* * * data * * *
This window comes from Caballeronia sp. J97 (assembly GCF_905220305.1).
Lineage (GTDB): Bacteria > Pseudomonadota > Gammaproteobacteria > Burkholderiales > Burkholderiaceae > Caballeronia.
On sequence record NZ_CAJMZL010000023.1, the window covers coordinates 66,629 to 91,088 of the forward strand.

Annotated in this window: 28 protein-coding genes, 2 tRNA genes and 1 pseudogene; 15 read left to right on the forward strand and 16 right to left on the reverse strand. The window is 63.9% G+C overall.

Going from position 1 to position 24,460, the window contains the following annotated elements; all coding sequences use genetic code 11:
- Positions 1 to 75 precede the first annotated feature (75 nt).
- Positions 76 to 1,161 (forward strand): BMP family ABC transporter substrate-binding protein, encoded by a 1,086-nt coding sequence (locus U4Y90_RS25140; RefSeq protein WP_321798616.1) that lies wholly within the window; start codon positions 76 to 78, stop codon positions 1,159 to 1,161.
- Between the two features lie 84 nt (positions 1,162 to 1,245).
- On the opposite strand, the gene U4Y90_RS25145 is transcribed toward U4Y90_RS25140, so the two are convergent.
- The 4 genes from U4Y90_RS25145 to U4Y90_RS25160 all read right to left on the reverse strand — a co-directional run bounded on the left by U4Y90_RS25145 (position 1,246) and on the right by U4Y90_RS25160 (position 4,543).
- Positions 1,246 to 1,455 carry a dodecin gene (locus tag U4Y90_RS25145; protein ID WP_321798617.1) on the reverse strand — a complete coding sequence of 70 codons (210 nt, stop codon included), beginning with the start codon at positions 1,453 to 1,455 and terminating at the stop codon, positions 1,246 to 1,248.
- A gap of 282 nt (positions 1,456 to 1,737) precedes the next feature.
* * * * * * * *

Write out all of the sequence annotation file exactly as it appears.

This window comes from Caballeronia sp. J97 (assembly GCF_905220305.1).
Lineage (GTDB): Bacteria > Pseudomonadota > Gammaproteobacteria > Burkholderiales > Burkholderiaceae > Caballeronia.
On sequence record NZ_CAJMZL010000023.1, the window covers coordinates 66,629 to 91,088 of the forward strand.

Annotated in this window: 28 protein-coding genes, 2 tRNA genes and 1 pseudogene; 15 read left to right on the forward strand and 16 right to left on the reverse strand. The window is 63.9% G+C overall.

Going from position 1 to position 24,460, the window contains the following annotated elements; all coding sequences use genetic code 11:
- Positions 1 to 75 precede the first annotated feature (75 nt).
- Positions 76 to 1,161 (forward strand): BMP family ABC transporter substrate-binding protein, encoded by a 1,086-nt coding sequence (locus U4Y90_RS25140; RefSeq protein WP_321798616.1) that lies wholly within the window; start codon positions 76 to 78, stop codon positions 1,159 to 1,161.
- Between the two features lie 84 nt (positions 1,162 to 1,245).
- On the opposite strand, the gene U4Y90_RS25145 is transcribed toward U4Y90_RS25140, so the two are convergent.
- The 4 genes from U4Y90_RS25145 to U4Y90_RS25160 all read right to left on the reverse strand — a co-directional run bounded on the left by U4Y90_RS25145 (position 1,246) and on the right by U4Y90_RS25160 (position 4,543).
- Positions 1,246 to 1,455 carry a dodecin gene (locus tag U4Y90_RS25145; protein ID WP_321798617.1) on the reverse strand — a complete coding sequence of 70 codons (210 nt, stop codon included), beginning with the start codon at positions 1,453 to 1,455 and terminating at the stop codon, positions 1,246 to 1,248.
- A gap of 282 nt (positions 1,456 to 1,737) precedes the next feature.